East or west? Migration routes and wintering sites of Northern Gannets Morus bassanus from south-eastern Iceland
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Northern Gannets (Morus bassanus) are distributed in eastern and western North Atlantic breeding populations. The species’ colonies in Iceland lie between the European and North American colonies. To better understand their migratory patterns and to explore potential connections between the western and eastern populations, geo-location devices were used to track the migrations of Northern Gannets from Iceland. Findings support ringing records in demonstrating a primarily south-eastward movement following the breeding season, with no tracked birds wintering in western Atlantic waters. Fifteen successfully tracked adult birds wintered over a range of about 5000 km on continental shelf seas from NW Scotland to NW Africa with areas of concentration off Africa and in the Celtic Sea. Direct distance from the colony to the most distant point reached ranged from 1200 to 6100 km. Trips amounted to 16,100–33,500 km over the entire migration/winter period. While birds heading for NW Africa mostly showed a relatively straight migration direction, several round trips were recorded in (N)W Europe. Migration trips and over-winter colony absence lasted between 126 and 189 days. Birds departed from the colony from 9 to 24 September and returned from 19 January to 27 March. Timing and duration of migration and wintering periods varied substantially among individuals. Gannets staying in the waters of NW Africa experienced much higher sea surface temperatures than birds wintering further north, suggesting higher thermostatic costs for the latter.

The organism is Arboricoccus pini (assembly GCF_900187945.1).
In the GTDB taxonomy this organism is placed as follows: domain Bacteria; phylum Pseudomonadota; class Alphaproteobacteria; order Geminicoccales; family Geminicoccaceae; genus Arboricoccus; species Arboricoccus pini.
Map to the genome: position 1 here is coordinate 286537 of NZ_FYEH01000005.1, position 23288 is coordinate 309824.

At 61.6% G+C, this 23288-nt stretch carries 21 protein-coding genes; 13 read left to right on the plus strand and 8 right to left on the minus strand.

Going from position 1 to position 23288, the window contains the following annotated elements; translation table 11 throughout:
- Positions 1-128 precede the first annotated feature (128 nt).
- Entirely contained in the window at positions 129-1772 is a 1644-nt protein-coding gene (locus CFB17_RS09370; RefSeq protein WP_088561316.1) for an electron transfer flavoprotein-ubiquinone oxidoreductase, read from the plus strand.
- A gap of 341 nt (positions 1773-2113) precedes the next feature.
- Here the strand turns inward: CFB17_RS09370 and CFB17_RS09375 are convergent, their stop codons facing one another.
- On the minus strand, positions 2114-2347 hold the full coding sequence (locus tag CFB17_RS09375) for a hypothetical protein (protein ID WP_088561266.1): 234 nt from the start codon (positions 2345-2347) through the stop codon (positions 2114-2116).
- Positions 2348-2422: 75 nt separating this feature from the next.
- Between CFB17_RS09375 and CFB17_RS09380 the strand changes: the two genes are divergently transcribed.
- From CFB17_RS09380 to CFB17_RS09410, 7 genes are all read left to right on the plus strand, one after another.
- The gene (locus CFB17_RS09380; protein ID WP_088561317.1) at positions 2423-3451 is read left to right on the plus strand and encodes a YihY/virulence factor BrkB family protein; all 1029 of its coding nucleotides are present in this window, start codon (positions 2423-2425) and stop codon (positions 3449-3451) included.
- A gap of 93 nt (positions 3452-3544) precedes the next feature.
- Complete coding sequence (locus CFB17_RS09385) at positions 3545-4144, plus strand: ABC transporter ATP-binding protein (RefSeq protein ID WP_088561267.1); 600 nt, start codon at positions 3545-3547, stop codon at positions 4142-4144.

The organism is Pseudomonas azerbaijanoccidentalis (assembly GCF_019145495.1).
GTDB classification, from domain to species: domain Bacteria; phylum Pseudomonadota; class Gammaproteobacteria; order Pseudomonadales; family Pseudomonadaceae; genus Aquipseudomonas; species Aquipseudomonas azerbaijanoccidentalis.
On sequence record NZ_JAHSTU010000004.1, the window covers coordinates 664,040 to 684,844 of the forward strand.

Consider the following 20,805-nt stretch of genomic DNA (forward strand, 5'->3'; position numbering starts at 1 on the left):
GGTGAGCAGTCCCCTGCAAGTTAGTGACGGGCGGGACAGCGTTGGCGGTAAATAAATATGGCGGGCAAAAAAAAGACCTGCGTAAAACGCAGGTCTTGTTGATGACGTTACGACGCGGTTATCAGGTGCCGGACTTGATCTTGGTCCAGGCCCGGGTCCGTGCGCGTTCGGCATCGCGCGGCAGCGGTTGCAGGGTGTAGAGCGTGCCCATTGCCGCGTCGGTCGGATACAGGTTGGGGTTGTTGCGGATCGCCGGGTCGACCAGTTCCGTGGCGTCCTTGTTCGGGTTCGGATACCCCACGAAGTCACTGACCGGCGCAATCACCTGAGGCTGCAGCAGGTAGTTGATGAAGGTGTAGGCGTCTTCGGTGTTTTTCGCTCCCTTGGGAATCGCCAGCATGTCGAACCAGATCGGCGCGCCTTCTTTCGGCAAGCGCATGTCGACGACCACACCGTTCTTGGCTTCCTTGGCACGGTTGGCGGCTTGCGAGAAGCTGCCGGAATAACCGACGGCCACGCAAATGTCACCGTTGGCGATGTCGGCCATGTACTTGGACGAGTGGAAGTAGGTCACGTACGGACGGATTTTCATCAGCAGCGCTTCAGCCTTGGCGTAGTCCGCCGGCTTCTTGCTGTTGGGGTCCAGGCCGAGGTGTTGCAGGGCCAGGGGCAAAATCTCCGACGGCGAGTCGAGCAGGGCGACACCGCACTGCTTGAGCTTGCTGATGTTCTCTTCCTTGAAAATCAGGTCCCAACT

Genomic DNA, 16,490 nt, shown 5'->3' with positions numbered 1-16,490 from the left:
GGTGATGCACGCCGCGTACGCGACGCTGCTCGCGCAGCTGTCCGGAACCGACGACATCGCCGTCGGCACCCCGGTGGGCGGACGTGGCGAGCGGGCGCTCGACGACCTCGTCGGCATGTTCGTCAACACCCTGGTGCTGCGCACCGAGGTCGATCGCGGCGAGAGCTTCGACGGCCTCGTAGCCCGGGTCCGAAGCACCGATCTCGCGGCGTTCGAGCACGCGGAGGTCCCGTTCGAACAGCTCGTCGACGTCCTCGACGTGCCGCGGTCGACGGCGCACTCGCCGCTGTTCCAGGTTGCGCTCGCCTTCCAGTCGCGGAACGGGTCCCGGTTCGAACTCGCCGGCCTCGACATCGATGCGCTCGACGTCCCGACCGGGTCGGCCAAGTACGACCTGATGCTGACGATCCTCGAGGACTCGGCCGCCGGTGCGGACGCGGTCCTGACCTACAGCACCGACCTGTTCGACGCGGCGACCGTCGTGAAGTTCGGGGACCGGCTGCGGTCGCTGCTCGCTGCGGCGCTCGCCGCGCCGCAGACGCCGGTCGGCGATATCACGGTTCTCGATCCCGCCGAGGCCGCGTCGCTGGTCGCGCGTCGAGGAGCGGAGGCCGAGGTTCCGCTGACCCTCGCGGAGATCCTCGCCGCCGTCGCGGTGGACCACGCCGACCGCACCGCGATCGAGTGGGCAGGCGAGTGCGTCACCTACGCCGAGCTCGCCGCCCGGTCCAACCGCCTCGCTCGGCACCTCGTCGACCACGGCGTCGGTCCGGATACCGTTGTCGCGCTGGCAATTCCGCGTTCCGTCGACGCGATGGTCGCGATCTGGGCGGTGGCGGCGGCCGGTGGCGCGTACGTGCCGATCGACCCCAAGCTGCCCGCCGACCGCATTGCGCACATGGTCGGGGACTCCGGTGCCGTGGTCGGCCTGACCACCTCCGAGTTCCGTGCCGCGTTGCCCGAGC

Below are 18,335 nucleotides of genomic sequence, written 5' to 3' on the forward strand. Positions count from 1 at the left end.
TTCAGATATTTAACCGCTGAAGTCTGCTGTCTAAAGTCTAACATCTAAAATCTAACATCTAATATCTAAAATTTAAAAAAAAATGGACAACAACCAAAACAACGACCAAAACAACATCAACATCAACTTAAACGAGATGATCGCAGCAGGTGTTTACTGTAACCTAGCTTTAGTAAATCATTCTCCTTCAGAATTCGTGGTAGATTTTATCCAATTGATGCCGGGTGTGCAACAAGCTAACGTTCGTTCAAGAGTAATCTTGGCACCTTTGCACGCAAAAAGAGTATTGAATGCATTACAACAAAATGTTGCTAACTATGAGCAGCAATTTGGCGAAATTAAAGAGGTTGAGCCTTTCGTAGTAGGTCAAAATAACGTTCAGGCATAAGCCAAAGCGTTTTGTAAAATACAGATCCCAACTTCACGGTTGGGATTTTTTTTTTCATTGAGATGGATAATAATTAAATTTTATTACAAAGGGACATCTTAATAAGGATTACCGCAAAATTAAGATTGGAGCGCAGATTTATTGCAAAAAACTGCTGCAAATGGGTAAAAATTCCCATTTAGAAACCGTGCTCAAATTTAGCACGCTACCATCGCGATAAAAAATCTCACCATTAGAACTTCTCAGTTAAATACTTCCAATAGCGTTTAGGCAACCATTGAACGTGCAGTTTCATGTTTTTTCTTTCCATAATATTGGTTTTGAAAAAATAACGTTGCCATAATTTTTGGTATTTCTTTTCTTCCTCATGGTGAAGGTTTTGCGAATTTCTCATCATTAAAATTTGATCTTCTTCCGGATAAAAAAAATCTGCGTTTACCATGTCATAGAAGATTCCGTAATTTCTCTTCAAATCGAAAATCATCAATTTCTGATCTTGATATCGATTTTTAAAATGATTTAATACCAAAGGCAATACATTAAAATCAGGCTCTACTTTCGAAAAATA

KeywordsMigratory Movement Offshore Wind Farm Icelandic Water Northern Gannet Christmas Bird Count
H. Gunnarsson, F. Vigfusdottir and O. Torfason helped with fieldwork on Skrúður Island. A.-M. Corman assisted with data analysis; B. Mendel helped with GIS products. G. Peters provided technical support for data loggers. A. Petersen and A. Garðarsson provided information on gannets in Iceland.
Compliance with ethical standards
Conflict of interest
The authors declare that they have no conflict of interest.
All applicable international, national and institutional guidelines for the care and use of animals were followed.
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